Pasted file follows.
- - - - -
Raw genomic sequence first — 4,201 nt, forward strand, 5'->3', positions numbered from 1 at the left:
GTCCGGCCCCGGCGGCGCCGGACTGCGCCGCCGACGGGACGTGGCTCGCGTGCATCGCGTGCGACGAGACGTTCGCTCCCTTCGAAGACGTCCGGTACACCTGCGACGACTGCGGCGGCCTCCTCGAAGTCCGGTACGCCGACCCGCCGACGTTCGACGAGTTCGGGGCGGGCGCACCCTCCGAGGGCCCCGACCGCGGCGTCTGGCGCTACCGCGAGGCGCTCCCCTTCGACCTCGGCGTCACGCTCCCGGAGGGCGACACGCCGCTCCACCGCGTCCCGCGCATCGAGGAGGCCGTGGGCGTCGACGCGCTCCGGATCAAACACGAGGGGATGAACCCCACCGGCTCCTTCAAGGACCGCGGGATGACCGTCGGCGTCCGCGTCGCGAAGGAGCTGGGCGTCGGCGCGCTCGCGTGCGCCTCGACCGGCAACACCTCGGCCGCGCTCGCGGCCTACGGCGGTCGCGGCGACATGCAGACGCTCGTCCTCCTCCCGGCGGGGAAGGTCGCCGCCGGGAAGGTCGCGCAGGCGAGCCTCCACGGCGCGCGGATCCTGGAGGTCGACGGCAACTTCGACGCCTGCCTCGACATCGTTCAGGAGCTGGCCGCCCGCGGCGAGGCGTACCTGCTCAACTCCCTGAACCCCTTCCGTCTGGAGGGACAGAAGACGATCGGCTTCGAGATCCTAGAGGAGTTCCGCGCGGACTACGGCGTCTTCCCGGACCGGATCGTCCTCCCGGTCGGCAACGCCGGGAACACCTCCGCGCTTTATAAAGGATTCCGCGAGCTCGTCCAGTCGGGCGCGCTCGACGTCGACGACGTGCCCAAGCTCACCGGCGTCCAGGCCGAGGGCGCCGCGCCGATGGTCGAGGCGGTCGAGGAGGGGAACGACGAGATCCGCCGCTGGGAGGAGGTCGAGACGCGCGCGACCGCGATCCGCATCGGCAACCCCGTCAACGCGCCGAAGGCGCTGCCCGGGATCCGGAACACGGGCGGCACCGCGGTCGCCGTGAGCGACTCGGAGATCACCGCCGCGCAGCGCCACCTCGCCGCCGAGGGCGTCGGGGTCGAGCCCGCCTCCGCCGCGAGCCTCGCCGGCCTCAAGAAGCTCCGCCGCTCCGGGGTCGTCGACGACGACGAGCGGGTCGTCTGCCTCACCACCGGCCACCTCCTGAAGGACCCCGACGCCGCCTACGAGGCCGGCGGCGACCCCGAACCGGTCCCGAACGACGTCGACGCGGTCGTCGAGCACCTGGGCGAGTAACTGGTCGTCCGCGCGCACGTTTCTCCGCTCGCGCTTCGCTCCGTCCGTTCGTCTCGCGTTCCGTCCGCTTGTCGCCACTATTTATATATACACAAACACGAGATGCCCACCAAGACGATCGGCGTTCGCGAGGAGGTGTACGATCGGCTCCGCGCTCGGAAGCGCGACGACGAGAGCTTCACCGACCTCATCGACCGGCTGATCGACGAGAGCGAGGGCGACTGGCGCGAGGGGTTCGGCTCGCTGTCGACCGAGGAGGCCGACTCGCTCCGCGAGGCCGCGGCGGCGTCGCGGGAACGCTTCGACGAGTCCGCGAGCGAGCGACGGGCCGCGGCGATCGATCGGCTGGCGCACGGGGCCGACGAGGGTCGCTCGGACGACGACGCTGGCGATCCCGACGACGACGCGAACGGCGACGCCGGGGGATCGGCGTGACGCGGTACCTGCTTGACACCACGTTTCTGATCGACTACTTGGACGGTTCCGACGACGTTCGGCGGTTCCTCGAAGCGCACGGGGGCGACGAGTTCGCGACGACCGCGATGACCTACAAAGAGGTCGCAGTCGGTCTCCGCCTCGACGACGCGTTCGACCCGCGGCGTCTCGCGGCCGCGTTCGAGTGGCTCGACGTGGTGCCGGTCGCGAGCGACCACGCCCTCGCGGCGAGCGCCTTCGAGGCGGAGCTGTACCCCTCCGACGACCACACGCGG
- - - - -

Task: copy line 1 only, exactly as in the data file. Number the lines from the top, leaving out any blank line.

Raw genomic sequence first — 4,201 nt, forward strand, 5'->3', positions numbered from 1 at the left: